Sunday, 12 May 2013


My group discussed in length what our theme should be. In the end we decided on “the differences of people's morality and its influences”. Though my idea is very similar, it differs slightly (mostly in how it’s worded). I think the theme is the subjective facets of morality and how it influences our society, values, and decisions. Throughout the novel, we see many different characters and a wide array of different situations, all surrounded by the idea of morality- what should be considered “right” and what “wrong”. For example, in the book we see El Patron and Mr. MacGregor discussing “fetal brain implants” giving the impression that they bred clone infants for the sole purpose of using them as organ donors. To most people, just the suggestion of this is disgusting- sickening even- but to characters like El Patron and Mr. MacGregor, this is just a necessary measurement to keep themselves alive. Characters like Maria and Celia have a much different moral agenda than characters like Mr. MacGregor and El Patron. Maria does not fully comprehend all of the events taking place around her (i.e. the eejits, the drug empire) but see’s good in everyone. Celia on the other hand is fully aware of all of the heinous actions taking place around her and is whole-heartedly against it, taking action to stand up for what she believes is righteous. These attributes makes them much more likable than most characters in the novel because we can identify with their views and opinions.

“Was it wrong to blow 20 men to smithereens? El Patron wouldn’t have worried one second over it. Tam Lin had tried to blow up the English Prime Minister but had killed 20 children instead. “Murder is wrong brother wolf, said a voice in Matt’s head. He sighed.” (Farmer, page 312)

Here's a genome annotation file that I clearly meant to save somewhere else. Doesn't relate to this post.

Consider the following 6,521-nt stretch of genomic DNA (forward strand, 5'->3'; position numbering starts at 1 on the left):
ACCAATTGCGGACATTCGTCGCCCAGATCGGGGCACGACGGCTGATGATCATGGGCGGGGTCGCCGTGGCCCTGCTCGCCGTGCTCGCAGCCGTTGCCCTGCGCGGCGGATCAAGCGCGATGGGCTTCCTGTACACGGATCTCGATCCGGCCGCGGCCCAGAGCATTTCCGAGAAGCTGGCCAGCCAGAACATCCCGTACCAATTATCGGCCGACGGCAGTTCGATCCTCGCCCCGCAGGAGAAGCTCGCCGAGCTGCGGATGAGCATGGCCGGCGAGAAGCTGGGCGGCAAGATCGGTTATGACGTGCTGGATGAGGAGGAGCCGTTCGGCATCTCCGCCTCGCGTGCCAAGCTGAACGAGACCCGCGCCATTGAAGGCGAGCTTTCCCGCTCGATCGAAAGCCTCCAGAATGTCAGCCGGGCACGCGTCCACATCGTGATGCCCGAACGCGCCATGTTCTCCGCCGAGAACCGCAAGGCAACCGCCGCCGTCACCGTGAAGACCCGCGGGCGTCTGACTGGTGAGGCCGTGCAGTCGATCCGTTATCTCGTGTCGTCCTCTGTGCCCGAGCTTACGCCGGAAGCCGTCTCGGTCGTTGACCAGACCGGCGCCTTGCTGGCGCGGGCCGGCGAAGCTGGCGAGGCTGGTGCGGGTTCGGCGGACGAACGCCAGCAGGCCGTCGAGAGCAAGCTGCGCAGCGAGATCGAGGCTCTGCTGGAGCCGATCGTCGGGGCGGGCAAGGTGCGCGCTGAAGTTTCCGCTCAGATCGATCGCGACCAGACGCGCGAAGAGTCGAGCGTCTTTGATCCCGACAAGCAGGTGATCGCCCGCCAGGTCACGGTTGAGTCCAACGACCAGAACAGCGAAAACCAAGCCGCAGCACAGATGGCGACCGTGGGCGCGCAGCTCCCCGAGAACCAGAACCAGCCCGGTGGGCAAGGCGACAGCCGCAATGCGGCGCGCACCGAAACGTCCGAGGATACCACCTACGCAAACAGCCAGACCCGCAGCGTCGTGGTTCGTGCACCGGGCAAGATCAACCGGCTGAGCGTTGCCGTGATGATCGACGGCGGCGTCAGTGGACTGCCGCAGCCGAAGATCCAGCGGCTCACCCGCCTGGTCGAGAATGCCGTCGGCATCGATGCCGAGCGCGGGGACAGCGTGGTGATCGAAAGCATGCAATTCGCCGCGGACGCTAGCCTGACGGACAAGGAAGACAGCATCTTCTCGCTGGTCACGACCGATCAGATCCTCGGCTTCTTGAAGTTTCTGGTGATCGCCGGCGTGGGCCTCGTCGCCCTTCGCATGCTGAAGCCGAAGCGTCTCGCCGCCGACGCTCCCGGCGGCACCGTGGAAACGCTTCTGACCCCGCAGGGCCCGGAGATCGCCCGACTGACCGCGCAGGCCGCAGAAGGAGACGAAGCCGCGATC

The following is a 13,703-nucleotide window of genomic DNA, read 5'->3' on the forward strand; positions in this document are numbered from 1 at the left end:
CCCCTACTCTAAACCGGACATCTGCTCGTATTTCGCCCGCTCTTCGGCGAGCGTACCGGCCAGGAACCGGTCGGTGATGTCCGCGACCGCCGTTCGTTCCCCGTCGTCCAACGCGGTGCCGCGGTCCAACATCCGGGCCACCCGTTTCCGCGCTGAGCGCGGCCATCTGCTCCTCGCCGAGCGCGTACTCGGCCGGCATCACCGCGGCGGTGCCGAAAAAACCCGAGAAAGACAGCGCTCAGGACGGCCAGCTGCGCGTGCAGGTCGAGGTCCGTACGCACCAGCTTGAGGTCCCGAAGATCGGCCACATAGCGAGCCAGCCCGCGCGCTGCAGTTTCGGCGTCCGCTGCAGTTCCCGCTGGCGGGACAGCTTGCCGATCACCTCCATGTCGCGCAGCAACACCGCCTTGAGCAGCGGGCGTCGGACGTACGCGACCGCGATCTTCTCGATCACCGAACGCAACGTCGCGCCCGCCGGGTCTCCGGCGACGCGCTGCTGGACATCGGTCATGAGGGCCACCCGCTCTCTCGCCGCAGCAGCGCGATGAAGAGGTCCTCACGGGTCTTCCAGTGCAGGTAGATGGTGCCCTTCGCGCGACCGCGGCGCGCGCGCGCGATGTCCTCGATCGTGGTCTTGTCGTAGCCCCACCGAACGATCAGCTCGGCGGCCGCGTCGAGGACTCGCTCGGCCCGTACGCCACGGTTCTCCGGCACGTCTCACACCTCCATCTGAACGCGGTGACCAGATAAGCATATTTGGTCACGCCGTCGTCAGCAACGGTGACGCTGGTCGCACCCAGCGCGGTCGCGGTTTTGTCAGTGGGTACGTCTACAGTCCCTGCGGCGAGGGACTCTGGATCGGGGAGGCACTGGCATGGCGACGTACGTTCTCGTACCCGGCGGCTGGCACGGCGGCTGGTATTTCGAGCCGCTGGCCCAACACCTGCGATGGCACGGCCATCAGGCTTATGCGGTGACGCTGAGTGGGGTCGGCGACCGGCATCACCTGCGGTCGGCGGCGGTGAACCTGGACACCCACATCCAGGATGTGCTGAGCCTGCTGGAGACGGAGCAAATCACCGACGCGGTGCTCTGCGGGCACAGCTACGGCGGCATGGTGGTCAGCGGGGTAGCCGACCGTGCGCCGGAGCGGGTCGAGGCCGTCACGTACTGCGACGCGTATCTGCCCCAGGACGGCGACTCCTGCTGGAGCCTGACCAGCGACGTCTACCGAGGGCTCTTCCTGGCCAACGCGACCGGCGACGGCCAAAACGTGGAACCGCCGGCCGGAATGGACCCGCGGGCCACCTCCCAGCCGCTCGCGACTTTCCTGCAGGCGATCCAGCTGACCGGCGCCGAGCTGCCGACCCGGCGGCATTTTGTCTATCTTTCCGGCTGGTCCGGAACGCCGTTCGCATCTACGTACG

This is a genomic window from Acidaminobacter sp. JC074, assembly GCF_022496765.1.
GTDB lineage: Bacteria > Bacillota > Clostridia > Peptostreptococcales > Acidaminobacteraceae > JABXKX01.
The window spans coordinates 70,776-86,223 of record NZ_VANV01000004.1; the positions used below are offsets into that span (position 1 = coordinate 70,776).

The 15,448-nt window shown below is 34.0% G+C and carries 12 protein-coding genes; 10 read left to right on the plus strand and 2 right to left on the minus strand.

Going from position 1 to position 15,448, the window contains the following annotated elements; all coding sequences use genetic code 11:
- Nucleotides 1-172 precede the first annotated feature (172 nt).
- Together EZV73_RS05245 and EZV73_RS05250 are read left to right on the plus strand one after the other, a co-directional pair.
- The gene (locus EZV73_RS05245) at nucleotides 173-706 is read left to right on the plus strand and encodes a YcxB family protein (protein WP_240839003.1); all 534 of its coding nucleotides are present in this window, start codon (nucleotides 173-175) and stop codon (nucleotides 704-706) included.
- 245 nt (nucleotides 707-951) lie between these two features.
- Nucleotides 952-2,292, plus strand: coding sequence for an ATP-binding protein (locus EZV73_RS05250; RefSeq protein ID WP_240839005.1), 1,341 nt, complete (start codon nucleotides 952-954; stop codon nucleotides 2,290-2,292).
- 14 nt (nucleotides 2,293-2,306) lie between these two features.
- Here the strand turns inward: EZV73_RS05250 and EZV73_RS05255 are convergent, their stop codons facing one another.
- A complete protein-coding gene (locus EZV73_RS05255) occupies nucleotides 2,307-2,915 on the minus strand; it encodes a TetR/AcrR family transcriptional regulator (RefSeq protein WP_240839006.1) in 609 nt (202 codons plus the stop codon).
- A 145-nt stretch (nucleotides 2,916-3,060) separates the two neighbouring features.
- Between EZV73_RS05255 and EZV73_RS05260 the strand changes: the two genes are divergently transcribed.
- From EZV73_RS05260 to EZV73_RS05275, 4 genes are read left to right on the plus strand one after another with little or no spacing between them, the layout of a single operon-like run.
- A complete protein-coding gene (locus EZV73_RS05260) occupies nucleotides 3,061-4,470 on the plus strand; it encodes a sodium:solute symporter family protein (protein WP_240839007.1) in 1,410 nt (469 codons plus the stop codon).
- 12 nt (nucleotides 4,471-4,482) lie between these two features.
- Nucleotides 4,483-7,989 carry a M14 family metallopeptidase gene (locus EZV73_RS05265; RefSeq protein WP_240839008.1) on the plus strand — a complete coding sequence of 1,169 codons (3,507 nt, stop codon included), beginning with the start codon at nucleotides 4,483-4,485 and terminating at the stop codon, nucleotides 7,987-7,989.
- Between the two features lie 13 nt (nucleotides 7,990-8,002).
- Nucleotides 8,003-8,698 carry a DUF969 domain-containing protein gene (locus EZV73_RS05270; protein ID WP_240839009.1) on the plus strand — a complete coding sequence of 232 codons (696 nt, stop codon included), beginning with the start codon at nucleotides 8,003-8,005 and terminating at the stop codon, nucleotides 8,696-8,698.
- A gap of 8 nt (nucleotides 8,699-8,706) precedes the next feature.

This quote is an example of my chosen theme from the book. It specifically exemplifies how the differences of morality impact our decisions- El Patron not thinking twice about killing 20 men while Matt understanding that murder is (to Matt) immoral and wrong. Some actions are stereotypically known as immoral (i.e. stealing, murder, slavery, ext.). I think that it’s very compelling that The House of the Scorpion explores a society where these “crimes” are not only done openly, but are socially accepted. The eejits forced into slavery are socially acceptable in Opium as the people running Opium see them as collateral damaged - as a necessary action- and are dismissive and contemptuous to those they forced to work for them. The deaths of these eejits are in fact murders, and Matt begins to understand that those beautiful white poppy fields are tainted red with the blood of thousands of dead slaves. Once Esparenza asks Matt to take over Opium, to become El Patron and dismantle the empire he has built, Matt comes to this realization:

“He [Matt] understood the full extent of it now. It wasn’t only the drug addicts throughout the world or the Illegals doomed to slavery. It was their orphaned children as well. You could even say the old man [El Patron] was responsible for the Keepers. If Matt had become El Patron then he’d gotten the whole package… and the evil that created it.”

Our idea of what is “right” and what is “wrong” is subjective based on our worldview and experiences, and that is what my chosen theme articulates. 

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